Susan Atkins dies at 61; imprisoned Charles Manson follower
California's longest-serving female inmate, she was involved in one of modern history's most shocking crimes -- the 1969 Tate-LaBianca murders that terrorized Los Angeles.
Susan Atkins looks back as Charles Manson arrives in court in 1970. She was convicted on seven counts of first-degree murder in the Tate-LaBianca killings, including the death of pregnant actress Sharon Tate. (Associated Press / March 26, 2013)
Atkins was diagnosed in 2008 with brain cancer and was receiving medical treatment at the Central California Women's Facility in Chowchilla, where she died at 11:46 p.m. Thursday, said Terry Thornton, a spokeswoman for the state Department of Corrections and Rehabilitation.
Thornton attributed the death to natural causes, but an official cause of death will be determined by the Madera County coroner's office after a review of Atkins' medical history.
Convicted of eight murders, Atkins served more than 38 years of a life sentence at the California Institution for Women in Chino. She was the longest-serving prisoner among women currently held in the state's penitentiaries, Thornton said. That distinction now falls to Patricia Krenwinkel, who was convicted along with Atkins in the Tate-LaBianca murders
Although prison staffers and clergy workers commended Atkins' behavior during her many years behind bars, she was repeatedly denied parole, with officials citing the cruel and callous nature of her crimes.
In June 2008, she appealed to prison and parole officials for compassionate release, but the state parole board denied the request. On Sept. 2, she was wheeled into her last parole hearing on a hospital gurney, but was turned down by a unanimous vote of the 12-member California Board of Parole.
Atkins confessed to killing actress Sharon Tate -- the pregnant wife of director Roman Polanski -- who was stabbed 16 times and hanged; Tate's nearly full-term fetus died with her. The next night, Atkins accompanied Manson and his followers when they broke into the Los Feliz home of Leno and Rosemary LaBianca and killed them.
"She was the scariest of the Manson girls," said Stephen Kay, a former Los Angeles County deputy district attorney who helped prosecute the case and argued against Atkins' release at her parole hearings. "She was very violent."
Former chief prosecutor Vincent Bugliosi, who sought and won death sentences for Atkins, Manson and other followers, said Atkins would be remembered "obviously as a member of a group that committed among the most horrendous crimes in American history. She apparently made every effort to rehabilitate herself."
He added: "It has to be said that she did pay substantially, though not completely, for her incredibly brutal crimes. And to her credit, she did renounce -- and, I believe, sincerely -- Charles Manson."
It was Atkins who broke open the case when she bragged of her participation in the slayings to cellmates at Sybil Brand Institute in East Los Angeles, where she was being held on other charges; two of her cellmates told authorities of her confession.
Atkins subsequently appeared before a grand jury, providing information that led to her own indictment, as well as that of Manson and others. Later, in a lurid, 10-month trial, she provided crucial testimony that fed the public's fascination with Hollywood celebrities, drugs, sex and violence.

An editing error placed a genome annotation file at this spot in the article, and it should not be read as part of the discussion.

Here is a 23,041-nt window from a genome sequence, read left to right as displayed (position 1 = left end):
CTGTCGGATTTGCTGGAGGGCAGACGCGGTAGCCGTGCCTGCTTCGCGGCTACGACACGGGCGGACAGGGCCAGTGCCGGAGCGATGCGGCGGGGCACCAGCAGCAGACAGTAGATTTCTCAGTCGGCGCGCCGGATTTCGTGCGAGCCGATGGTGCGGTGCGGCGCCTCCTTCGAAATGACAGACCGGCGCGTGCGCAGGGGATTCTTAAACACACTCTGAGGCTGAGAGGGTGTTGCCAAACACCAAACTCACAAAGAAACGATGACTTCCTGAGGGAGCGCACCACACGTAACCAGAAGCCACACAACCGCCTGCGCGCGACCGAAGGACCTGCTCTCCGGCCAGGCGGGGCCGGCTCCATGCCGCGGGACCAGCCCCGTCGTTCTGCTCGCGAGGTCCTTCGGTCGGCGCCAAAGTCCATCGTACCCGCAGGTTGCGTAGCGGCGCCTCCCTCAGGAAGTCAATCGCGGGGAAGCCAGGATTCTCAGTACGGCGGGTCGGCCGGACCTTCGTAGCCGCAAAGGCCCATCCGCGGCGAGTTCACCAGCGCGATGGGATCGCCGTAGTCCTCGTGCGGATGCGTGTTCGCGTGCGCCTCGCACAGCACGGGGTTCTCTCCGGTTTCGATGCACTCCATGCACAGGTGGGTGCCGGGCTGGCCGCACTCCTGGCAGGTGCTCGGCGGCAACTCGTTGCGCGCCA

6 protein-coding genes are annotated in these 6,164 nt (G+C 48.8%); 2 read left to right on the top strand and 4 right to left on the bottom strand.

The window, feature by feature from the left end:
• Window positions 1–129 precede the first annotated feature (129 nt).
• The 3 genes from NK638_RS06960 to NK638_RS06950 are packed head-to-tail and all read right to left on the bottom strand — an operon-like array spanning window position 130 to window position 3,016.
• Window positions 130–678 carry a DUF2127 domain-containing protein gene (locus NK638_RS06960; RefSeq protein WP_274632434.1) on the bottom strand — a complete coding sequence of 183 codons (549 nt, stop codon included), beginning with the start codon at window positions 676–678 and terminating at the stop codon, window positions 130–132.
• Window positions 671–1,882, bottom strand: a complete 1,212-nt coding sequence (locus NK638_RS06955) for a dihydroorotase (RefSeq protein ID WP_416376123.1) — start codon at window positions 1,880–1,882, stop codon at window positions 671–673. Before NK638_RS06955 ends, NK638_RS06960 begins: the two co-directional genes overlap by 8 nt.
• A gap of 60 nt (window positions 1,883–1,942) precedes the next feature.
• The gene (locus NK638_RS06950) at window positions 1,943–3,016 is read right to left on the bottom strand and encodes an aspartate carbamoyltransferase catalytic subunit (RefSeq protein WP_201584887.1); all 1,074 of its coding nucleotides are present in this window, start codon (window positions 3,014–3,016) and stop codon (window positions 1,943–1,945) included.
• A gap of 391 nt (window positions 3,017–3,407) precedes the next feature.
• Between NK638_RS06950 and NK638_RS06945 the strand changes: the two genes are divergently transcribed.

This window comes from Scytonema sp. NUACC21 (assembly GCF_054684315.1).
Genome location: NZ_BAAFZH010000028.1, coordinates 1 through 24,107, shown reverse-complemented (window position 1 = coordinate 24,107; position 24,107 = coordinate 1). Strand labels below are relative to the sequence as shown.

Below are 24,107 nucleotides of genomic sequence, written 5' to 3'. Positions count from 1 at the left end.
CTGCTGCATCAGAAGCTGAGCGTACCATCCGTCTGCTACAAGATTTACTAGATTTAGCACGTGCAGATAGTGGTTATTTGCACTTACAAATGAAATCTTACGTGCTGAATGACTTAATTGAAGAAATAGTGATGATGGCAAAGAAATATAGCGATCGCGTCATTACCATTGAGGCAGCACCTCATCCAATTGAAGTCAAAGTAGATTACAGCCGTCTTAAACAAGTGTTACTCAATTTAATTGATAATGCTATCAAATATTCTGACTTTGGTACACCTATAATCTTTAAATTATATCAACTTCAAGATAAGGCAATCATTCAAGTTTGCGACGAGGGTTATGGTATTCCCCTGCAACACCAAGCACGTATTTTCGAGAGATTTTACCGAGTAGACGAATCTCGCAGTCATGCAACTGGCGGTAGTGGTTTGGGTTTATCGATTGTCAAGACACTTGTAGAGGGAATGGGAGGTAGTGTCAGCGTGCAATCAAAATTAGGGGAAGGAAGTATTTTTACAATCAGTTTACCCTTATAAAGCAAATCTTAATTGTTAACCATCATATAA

It also left an unshakable image of Atkins as a remorseless killer, who taunted the court at her sentencing with chilling words: "You'd best lock your doors," she said, "and watch your own kids."
In 1971, two separate juries found Manson, Atkins, Krenwinkel and Charles "Tex" Watson guilty on seven counts of first-degree murder. Another Manson follower, Leslie Van Houten, was convicted of two murders.
All received the death sentence, later reduced to life terms after the California Supreme Court abolished the death penalty in 1972. (The Legislature later reenacted the death penalty statute.) Manson, Krenwinkel, Watson and Van Houten remain in prison.
Atkins also pleaded guilty to the murder of musician Gary Alan Hinman, who was killed in a dispute over money shortly before the Tate-LaBianca murders. She received another life sentence for the Hinman killing.
In prison, Atkins embraced Christianity and apologized for her role in the crimes. Prison staff endorsed her release at a hearing in 2005, but she was denied parole for the 13th time.
Born Susan Denise Atkins in San Gabriel on May 7, 1948, she grew up in San Jose, the middle child of three. When she was 15, her mother died of cancer. Her father sold the family home and all their furnishings to pay the hospital bills. Atkins began failing school and her father became an alcoholic who frequently left Susan and her younger brother, Steven, to fend for themselves.
Her father eventually abandoned them for good. Susan and her brother moved to the rural Cental Valley town of Los Banos, where their grandparents lived. Susan enrolled in high school and got a job as a waitress but was overwhelmed by the stress of trying to care for her brother, work and go to class. At one point, she and Steven were in foster care. Susan dropped out of school in the 11th grade and started drifting. Years later, she would describe her frame of mind during this period as "extremely angry, extremely vulnerable and directionless."